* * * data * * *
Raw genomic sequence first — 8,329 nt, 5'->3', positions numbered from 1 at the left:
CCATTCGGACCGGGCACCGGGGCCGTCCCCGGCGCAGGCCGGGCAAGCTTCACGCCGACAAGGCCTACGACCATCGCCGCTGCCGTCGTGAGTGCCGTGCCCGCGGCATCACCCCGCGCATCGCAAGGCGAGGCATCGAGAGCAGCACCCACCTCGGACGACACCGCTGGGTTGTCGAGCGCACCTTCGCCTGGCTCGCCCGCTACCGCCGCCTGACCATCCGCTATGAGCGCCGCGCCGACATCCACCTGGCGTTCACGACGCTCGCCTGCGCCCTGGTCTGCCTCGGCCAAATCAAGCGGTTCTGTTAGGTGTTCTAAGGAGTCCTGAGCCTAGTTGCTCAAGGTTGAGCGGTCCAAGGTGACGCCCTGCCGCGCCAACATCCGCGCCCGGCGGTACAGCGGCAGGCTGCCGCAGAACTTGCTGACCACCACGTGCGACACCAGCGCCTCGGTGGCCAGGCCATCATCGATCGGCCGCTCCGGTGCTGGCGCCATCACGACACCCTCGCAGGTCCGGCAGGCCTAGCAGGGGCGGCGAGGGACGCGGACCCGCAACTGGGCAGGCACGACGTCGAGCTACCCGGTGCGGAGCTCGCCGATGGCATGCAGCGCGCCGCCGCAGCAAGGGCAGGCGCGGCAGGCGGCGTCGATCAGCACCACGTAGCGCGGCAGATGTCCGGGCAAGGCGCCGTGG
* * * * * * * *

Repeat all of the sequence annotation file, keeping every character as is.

Raw genomic sequence first — 8,329 nt, 5'->3', positions numbered from 1 at the left:
CCATTCGGACCGGGCACCGGGGCCGTCCCCGGCGCAGGCCGGGCAAGCTTCACGCCGACAAGGCCTACGACCATCGCCGCTGCCGTCGTGAGTGCCGTGCCCGCGGCATCACCCCGCGCATCGCAAGGCGAGGCATCGAGAGCAGCACCCACCTCGGACGACACCGCTGGGTTGTCGAGCGCACCTTCGCCTGGCTCGCCCGCTACCGCCGCCTGACCATCCGCTATGAGCGCCGCGCCGACATCCACCTGGCGTTCACGACGCTCGCCTGCGCCCTGGTCTGCCTCGGCCAAATCAAGCGGTTCTGTTAGGTGTTCTAAGGAGTCCTGAGCCTAGTTGCTCAAGGTTGAGCGGTCCAAGGTGACGCCCTGCCGCGCCAACATCCGCGCCCGGCGGTACAGCGGCAGGCTGCCGCAGAACTTGCTGACCACCACGTGCGACACCAGCGCCTCGGTGGCCAGGCCATCATCGATCGGCCGCTCCGGTGCTGGCGCCATCACGACACCCTCGCAGGTCCGGCAGGCCTAGCAGGGGCGGCGAGGGACGCGGACCCGCAACTGGGCAGGCACGACGTCGAGCTACCCGGTGCGGAGCTCGCCGATGGCATGCAGCGCGCCGCCGCAGCAAGGGCAGGCGCGGCAGGCGGCGTCGATCAGCACCACGTAGCGCGGCAGATGTCCGGGCAAGGCGCCGTGG